The Mission Club

4300 Clubhouse Rd, Lompoc,California,93436
Type: Private
No. Holes: 18
Detailed description

The Mission Club, originally named The Village Country Club, is a Private, 18 hole golf course located in Lompoc, California.

The course first opened for play in July 1962. the course was designed by Ted Robinson.

In 1903 the Union Oil Company purchased a 9,000-acre tract of land originally known as the old Rancho La Purisima. By the late 1950's, growth and construction at Vandenberg Air Force Base created a need for off-base housing. After considerable study, a decision was made to construct a "Village." The Utah Construction and Mining Company established the Vandenberg Village Development Company and made arrangements to purchase land from the Union Oil Company as needed. The Vandenberg Village residential community was built midway between Vandenberg Air Force Base and Lompoc.

Ted Robinson, noted land planner and golf course architect of Rolling Hills, CA, was hired to prepare the layout. Penfield and Smith did the engineering work, and Cox Brothers were contracted to do the utilities, streets, and sidewalks.

Initial construction was started on the south side of the Lompoc-Casmalia (a two-lane road at that time).

Two men played a major role in bringing Village Country Club to this are Arthur Stewart, vice president of Union Oil Company and a member of San Gabriel Country Club, AND Edwin Littlefield, president of Utah Construction. Both were avid golfers.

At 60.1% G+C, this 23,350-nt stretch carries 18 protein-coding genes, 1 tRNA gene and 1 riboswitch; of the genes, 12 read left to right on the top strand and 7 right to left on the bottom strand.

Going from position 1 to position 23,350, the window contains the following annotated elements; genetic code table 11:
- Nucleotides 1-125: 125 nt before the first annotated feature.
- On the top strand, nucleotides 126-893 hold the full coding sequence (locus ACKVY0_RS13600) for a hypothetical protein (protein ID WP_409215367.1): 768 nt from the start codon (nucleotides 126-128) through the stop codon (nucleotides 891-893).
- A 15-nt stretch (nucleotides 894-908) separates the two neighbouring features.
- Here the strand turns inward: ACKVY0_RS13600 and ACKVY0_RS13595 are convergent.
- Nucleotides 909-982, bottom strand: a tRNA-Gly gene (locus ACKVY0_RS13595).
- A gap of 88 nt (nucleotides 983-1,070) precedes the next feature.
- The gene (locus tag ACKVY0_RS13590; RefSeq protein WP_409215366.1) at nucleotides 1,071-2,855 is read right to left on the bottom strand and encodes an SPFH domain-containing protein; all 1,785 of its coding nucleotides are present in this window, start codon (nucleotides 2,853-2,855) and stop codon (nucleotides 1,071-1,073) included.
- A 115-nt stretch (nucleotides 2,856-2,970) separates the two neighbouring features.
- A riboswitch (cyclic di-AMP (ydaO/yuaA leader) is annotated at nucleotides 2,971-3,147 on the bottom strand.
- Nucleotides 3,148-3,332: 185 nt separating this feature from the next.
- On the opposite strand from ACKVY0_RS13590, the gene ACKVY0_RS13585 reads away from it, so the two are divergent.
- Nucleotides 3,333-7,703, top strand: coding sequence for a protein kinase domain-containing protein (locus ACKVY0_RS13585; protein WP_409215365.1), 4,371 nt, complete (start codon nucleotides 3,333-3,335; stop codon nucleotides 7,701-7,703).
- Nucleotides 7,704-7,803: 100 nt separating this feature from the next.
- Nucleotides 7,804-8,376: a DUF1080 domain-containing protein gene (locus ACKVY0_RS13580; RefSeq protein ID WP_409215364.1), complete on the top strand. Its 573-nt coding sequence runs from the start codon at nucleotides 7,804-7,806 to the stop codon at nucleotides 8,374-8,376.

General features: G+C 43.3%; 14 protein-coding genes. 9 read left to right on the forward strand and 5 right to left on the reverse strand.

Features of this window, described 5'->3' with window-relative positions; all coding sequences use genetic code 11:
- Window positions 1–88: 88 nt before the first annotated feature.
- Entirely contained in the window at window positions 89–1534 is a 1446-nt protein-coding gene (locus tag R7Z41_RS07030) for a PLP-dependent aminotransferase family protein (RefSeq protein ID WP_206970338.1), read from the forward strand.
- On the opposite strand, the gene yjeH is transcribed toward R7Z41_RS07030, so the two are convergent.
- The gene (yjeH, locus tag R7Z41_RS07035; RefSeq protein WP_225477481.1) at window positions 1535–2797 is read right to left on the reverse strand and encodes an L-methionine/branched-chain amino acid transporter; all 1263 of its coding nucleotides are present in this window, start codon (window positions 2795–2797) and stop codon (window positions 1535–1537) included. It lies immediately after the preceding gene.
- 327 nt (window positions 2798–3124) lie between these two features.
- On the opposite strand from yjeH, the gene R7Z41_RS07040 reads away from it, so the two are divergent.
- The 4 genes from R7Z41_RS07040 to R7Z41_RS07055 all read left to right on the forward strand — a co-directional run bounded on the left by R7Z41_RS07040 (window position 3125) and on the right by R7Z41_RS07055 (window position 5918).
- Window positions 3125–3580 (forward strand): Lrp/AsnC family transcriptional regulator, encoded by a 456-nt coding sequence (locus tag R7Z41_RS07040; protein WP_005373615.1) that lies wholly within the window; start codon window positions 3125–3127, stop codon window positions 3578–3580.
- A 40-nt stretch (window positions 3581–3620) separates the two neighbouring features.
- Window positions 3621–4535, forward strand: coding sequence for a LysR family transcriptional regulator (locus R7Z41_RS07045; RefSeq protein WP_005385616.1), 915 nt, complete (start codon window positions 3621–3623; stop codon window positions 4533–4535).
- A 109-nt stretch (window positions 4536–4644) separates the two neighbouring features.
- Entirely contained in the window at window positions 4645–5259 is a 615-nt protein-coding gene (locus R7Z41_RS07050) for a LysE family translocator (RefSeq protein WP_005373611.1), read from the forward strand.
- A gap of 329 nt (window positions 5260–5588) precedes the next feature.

As new housing expanded, the decision was made to build a golf course. Theodore Robinson designed and supervised the construction of the Village Country Club golf course. His design called for the first tee to be where the 10th tee is currently located. The clubhouse plans prepared in the San Francisco office put the pro shop in its present location, hence the shift of nines. The price of the clubhouse in 1962 was $350,000.

The board of directors of Utah Construction did not want to fully pay for the golf course construction and therefore formed Adobe Canyon Corporation with Union Oil Company. Utah held 51% of the stock and Union Oil 49%. When the course was completed, it was leased to the Vandenberg Development Company to operate.

On July 19, 1962, the course was officially opened. A dedication ceremony was held with several officers of the Utah Mining and Construction flying down from San Francisco, and officers from Union Oil coming in from Los Angeles. Dignitaries from Vandenberg Air Force Base and Lompoc also attended.

Blue tees: par-72, 6,546 yards, 71.5 / 128.

White tees: par-72, 6,264 yards, 70.3 /123.

Red tees: par-72, 5,698 yards, 67.6 / 116(M), 73.0 / 127(W).

Gold tees: par-72, 5,125 yards, 65.0 / 112(M), 69.7 / 117(W).